The yogis of old knew that Brahman spoke through nature. That universal consciousness, called Brahman, teaches its human children constantly. All the yogis needed to do was observe the flow of life around them. Everything became the yogis’ teacher. Everything dispersed the darkness and brought more and more light into their minds.
That’s the definition of the word “guru,” which we often translate as “teacher.” “Guru” means “disperser of darkness.” A true teacher breaks through the darkness of our normal thinking and seeing and brings us “light” in the form of insight into our mind. A true teacher awakens the student to a deeper meaning of life. For the one who truly observes and contemplates what is observed light breaks through.
All of creation, according to yoga, is our guru, our teacher. All of nature communicates important information to us about our lives. All of nature can awaken us from our ignorance, our mental darkness.
An example might help. One day I was watching an ant carry a piece of bread that was twice its size from a pile of crusty bread some 10 feet away to an anthill. It deposited the bread at the opening of the hill and let two or three other ants bring it into the hill. Then the ant went back to the food source and carried another large piece back to the anthill. The ant continued to do this again and again and again.
As I was intently watching and wondering about this ant, suddenly, it struck me how persistent and dedicated this ant was in reference to the task in front of it. Faithfulness to the task-at-hand was necessary to complete this important work. I immediately realized that nothing worthwhile in life happens without consistent, purposeful effort. This ant became my teacher at that moment. This ant dispersed the darkness of complacency in my life and the hopes and visions for a fruitful Center for Spirituality and Healing. This ant was my teacher, my Guru.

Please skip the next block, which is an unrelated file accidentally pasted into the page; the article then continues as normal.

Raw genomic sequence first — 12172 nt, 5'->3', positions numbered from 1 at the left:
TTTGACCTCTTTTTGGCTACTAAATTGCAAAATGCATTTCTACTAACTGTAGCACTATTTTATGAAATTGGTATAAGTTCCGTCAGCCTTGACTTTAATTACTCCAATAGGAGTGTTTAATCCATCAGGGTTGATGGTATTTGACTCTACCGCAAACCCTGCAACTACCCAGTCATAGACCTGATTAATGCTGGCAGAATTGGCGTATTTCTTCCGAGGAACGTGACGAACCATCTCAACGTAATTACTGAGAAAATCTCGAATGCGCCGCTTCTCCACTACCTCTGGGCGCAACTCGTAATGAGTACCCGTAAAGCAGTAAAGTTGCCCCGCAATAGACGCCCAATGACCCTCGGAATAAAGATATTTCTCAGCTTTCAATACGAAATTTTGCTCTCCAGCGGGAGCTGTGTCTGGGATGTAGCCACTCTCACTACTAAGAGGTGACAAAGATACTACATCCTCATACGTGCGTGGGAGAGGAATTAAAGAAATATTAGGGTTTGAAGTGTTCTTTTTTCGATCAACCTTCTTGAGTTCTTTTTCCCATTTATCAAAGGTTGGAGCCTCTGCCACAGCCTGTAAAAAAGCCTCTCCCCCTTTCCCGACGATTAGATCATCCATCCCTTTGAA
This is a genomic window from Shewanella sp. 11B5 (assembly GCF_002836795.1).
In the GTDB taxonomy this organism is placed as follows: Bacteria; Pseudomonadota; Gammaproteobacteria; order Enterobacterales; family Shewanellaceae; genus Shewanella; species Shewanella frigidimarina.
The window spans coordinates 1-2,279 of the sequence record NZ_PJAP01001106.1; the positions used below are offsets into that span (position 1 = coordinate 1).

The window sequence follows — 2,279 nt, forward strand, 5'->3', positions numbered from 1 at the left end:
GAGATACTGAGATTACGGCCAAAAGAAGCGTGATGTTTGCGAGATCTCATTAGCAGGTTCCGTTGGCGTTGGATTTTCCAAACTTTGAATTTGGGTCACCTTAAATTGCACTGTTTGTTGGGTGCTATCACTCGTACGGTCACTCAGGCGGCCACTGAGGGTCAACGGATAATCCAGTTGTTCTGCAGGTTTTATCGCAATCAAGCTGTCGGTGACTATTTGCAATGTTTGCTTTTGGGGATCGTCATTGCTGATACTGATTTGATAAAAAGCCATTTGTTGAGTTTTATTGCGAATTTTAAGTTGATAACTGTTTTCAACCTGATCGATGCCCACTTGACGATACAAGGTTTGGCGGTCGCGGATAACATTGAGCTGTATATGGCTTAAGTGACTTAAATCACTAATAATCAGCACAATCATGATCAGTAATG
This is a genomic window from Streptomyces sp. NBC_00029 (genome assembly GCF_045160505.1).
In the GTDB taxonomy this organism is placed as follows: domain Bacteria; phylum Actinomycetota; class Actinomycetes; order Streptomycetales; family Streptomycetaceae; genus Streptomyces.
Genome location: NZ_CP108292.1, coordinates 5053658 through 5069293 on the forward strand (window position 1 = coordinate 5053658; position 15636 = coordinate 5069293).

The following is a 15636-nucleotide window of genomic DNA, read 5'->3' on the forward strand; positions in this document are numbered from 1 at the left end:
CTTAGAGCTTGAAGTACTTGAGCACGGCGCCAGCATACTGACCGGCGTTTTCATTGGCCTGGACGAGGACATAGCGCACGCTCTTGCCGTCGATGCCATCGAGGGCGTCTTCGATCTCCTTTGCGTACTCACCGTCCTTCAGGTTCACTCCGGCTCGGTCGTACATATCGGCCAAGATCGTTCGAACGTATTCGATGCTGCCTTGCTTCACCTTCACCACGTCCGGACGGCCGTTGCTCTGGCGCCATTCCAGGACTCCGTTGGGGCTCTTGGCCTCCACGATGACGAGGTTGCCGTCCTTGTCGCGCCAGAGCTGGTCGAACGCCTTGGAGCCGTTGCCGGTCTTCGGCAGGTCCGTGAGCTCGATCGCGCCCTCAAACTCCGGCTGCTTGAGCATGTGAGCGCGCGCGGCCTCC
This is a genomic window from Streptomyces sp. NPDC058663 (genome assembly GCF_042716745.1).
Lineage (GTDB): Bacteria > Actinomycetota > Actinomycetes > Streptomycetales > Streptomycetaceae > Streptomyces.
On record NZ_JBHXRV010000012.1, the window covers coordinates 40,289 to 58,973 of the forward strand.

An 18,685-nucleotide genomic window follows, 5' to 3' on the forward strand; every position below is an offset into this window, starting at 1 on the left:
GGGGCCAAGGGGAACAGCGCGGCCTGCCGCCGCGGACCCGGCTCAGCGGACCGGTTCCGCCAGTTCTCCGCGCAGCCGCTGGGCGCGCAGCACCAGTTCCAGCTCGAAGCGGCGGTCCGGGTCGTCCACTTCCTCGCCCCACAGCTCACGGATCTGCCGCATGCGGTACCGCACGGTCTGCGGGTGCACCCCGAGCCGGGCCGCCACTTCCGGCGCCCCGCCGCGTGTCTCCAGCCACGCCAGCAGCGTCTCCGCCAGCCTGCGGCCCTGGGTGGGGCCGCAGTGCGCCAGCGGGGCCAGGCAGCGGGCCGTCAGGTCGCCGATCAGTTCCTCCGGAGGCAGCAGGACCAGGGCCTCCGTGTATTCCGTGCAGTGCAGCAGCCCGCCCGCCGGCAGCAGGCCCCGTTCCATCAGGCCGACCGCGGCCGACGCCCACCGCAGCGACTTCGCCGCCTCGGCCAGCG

All indigenous people know this about nature and the earth. They know that the earth and all its creatures, even its vegetation are our teachers. They know that sunflowers and all plants teach us to always reach for the sun. They teach us that the source of vitality and energy is the sun, not some dark piece of coal or dark liquid in the ground.
The Earth and its creatures are always present to help us on our journey through life. The Native Peoples of the Americas talk about the medicine that each animal brings to us as we notice each of them cross our life. The Aborigines of Australia listen to the wind and the sun every morning and learn how to proceed for that day. Even modern Westerners, in moments of heartfelt thinking, identity nature as Mother Nature. We all know that a true mother always cares for her offspring. We know that a true mother also teaches her children hard things when the teaching is needed—“Go and sit on the step, a think about what you are doing.” “No, you have had enough Easter candy for today.”
The yogis of old understood this as well. I have heard my yoga teacher say, “I wonder why Agni (fire) is so active this summer?” referring to all the fires in California. To the yogic observer all the fires in the planet, even those that are burning marvelous cathedrals, are teaching us something about our human existence.
Every day we, as beginning yogis, need to sit and reflect on what our Earth, our Mother Nature, is teaching us. Every day is Earth Day; Every Day is Mother Nature’s Day!